It’s no secret that kids experience learning losses over summer vacation–unless we keep educating them. The good thing about summer is that not all learning needs to take place in a stuffy classroom. Parents can keep their kiddos minds sharp by creating or taking advantage of fun summer learning opportunities at home or ones offered throughout our great community. Here are a few ideas to avoid the Summer Brain Drain in Des Moines.
Encourage your kids to read every day.
If there’s one magic bullet experts have for slowing down Summer Brain Drain it’s read, read, read (and then read some more).
- Set aside a specific reading time for your kids each day. You can read to them, with them, have them read to you (or their siblings; or their pets) or of course they can read to themselves.
- Des Moines area libraries host Summer Reading Programs, where kids keep a journal of how many minutes they’re reading and then receive rewards when they reach their goals. Local businesses also offer Summer Reading Challenges.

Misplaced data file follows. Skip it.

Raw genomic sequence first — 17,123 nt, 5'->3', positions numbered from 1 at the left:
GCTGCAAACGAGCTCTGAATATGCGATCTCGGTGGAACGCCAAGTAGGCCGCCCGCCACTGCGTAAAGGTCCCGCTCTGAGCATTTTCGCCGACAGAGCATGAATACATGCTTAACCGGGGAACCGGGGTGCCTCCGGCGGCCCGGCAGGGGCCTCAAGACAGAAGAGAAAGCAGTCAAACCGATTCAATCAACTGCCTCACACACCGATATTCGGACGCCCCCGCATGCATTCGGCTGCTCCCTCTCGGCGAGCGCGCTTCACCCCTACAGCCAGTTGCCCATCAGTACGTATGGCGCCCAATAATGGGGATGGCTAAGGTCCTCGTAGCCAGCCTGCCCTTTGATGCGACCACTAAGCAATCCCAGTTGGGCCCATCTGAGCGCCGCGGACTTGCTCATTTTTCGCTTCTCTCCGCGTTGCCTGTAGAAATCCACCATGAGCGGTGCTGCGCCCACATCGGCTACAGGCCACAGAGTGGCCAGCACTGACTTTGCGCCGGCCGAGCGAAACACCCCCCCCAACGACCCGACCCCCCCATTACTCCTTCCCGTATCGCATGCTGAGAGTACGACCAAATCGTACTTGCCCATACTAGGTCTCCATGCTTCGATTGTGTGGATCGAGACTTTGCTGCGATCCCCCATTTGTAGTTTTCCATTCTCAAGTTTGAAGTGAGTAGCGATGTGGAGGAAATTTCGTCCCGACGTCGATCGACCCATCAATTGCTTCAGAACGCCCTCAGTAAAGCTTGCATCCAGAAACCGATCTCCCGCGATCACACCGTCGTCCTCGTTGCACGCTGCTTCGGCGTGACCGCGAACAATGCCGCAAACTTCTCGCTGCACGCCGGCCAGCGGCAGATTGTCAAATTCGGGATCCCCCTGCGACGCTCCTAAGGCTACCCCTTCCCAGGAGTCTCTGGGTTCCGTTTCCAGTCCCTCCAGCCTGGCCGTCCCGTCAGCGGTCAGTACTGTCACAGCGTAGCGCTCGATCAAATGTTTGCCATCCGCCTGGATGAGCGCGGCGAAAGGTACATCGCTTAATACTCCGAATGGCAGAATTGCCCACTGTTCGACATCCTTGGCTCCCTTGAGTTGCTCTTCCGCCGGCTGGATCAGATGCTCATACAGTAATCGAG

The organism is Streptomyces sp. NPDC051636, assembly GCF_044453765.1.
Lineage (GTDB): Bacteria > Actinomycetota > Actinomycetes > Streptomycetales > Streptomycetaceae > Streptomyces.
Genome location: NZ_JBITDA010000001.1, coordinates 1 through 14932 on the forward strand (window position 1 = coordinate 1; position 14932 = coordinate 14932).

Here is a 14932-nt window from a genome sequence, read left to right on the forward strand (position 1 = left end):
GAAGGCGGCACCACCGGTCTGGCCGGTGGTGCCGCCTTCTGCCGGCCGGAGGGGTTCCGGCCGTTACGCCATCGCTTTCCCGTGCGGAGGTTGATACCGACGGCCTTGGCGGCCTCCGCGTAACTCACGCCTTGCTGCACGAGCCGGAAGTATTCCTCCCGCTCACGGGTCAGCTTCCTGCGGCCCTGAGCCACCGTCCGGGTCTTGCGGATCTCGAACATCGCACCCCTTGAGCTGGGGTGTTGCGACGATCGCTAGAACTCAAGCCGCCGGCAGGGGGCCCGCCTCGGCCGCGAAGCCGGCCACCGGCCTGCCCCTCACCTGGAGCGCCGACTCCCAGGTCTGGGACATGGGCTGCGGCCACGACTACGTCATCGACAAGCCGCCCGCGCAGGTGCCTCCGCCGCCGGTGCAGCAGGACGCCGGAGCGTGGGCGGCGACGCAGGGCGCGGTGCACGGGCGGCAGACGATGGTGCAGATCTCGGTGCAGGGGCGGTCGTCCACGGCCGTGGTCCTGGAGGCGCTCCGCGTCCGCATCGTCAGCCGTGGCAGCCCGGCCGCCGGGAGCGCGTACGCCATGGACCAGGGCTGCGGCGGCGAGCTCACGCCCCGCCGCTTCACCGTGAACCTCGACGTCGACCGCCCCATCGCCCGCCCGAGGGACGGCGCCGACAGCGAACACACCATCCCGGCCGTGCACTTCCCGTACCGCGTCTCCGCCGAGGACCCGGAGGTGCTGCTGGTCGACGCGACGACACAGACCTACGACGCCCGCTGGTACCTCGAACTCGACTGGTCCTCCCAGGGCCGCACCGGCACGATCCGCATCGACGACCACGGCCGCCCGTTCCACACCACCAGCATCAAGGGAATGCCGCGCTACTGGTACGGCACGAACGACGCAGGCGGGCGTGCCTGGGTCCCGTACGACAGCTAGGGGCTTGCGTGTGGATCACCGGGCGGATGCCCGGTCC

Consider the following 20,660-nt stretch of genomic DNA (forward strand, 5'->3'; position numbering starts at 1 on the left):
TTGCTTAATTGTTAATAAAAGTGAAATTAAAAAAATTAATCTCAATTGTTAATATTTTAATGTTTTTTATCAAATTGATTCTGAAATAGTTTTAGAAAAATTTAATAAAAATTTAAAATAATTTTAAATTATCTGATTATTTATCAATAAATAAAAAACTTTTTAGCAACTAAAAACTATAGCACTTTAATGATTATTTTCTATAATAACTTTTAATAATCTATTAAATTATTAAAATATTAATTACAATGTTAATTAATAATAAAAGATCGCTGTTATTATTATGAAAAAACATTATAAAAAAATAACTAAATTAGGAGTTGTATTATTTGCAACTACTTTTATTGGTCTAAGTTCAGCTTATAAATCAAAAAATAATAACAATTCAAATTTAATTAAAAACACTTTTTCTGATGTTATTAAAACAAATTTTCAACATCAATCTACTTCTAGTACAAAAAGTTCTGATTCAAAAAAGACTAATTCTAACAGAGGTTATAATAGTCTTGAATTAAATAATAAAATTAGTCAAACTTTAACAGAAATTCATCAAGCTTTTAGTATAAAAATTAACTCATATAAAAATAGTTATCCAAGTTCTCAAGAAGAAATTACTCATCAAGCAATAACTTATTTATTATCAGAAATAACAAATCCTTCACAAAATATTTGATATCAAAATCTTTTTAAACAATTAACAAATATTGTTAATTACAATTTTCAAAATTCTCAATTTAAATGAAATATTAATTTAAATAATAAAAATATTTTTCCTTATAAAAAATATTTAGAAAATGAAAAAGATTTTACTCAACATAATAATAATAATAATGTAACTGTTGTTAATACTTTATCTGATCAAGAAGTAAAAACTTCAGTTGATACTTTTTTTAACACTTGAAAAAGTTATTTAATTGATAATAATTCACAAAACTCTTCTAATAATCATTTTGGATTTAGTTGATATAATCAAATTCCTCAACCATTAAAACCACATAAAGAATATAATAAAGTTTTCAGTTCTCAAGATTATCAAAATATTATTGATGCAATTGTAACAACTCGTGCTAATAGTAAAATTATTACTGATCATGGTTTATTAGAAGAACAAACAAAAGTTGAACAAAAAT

- Mix it up and Take Story Time Outside This Summer in Des Moines or local book stores also host story time (see a few we like here).
- Make reading an “Edventure”. We’ve put together a little inspiration in our article Tying Favorite Books to Fun Family Outings in Des Moines. You can also motivate your young reader by reading the book before you see the movie, like Captain Underpants.
- Create your own summer reading challenge like this fun Reading Bingo Game.
Inspire kids to write.
Just like reading, writing is an important skill kids practice every day in school. When school is out for the summer don’t let the writing stop.
- Set aside a specific time for kids to write each day. Kids love having a nice journal with their favorite character or color on it. Let them pick out a new one at the beginning of summer and then have them write a few lines in it each day.
- Find or create some daily writing prompts for your kids. You can use one each day or come up with a theme for the week, and then have them write more in depth, once a week.